As a libertarianDefinitely “small-L” these days., I have been following the War on Drugs for decades and calling out the evils when I can. At the same time and for the same reasons, I also found the criminalization of consensual sex deplorable: Gay sex, group sex, furry sex, whatever — it’s none of the government’s business. Paid sex is no different. Adult consensual sex work should not be a crime.
One of the remarkable things about prostitution compared to drug dealing is how out in the open it is. Maggie McNeill has been blogging as The Honest Courtesan for 13 years now, Tits & Sass ran for 9 years, Brooke Magnanti started Diary of a London Call Girl twenty-one years ago last month and still writes today although she’s in a very different line of work. Sex workers also have a vibrant presence on Twitter/X (and now on Bluesky). Sex workers even have advocacy organizations such as the Sex Workers Outreach Project and Old Pros which operate in the open to advance sex worker causes. Even much of the business of sex work is in the open, with sex workers advertising on sites like Slixa, PrivateDelights, and Tryst. Many of them also have individual marketing websites.
Sex workers used to have Backpage for advertising too, but it was shut down in 2018 when the Department of Justice seized the site. This turned out to have unintended consequences.
Shutting down Backpage didn’t make the sex trade go away. Backpage‘s sex workers still needed to make money, and Backpage‘s readers still wanted to have sex. Buying ads on Backpage had been the low-cost entry-level alternative to setting up a personal website or advertising on one of the major escort sites, and while it was in operation, Backpage allowed thousands of street-level sex workers to inexpensively switch to a much safer way of doing business. This almost certainly saved lives, and it definitely made sex workers’ lives better. But with Backpage gone, many sex workers were dumped back into a life on the streets, with all the dangers that involves.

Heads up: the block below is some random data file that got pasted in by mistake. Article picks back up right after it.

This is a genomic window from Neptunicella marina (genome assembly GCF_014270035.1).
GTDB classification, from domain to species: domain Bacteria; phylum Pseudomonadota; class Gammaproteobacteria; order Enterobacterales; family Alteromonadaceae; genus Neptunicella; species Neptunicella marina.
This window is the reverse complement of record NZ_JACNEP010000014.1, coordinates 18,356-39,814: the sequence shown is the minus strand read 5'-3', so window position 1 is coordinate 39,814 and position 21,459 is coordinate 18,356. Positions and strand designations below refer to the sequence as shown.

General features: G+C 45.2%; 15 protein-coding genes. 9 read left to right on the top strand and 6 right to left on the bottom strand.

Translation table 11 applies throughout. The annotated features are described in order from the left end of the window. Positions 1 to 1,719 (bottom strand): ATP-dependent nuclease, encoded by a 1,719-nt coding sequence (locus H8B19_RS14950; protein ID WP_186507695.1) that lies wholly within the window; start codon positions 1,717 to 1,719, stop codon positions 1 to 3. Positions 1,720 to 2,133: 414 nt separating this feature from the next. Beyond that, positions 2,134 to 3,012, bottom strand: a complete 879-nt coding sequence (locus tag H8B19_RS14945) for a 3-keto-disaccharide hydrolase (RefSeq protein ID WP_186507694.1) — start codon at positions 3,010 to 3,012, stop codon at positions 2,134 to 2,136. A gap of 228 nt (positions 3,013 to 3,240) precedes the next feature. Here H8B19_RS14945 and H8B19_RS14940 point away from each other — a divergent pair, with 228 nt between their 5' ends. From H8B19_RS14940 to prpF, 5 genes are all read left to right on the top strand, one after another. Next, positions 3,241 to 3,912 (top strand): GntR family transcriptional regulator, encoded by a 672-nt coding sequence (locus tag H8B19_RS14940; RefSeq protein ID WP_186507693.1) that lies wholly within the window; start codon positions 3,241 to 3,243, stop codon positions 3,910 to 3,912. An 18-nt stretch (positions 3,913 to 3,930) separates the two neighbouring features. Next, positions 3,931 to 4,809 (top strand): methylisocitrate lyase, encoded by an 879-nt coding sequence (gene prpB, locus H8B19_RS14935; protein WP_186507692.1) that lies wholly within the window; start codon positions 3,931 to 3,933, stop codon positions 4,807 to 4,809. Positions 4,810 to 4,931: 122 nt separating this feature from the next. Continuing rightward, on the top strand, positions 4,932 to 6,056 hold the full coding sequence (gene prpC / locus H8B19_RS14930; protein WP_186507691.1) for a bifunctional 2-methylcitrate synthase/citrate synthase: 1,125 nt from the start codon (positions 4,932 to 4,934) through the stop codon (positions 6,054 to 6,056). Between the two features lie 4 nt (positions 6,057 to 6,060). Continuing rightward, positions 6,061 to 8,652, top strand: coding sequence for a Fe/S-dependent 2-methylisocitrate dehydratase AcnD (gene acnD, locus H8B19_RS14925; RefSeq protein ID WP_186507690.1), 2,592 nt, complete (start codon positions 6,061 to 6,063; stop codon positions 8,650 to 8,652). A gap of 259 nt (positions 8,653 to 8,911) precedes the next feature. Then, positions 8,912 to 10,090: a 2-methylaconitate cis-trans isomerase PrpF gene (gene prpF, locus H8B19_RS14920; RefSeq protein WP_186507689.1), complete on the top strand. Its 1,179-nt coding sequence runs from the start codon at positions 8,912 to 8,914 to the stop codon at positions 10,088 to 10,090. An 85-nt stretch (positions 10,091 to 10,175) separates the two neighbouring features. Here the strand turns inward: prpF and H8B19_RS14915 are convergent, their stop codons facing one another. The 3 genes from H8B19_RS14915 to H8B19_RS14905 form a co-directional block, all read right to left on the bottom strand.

Backpage‘s attackers accused it of being complicit in child sex trafficking, claiming that pimps would advertise children on the site. This was undoubtedly true to some extent, but what goes unmentioned is that Backpage worked closely with law enforcement agencies to fight child sex trafficking, alerting them to possible cases and helping them track down perpetrators. But now that Backpage‘s share of the sex trade has moved back to the streets, it has become less visible. Child sex trafficking is still going on, but now it’s much harder to find.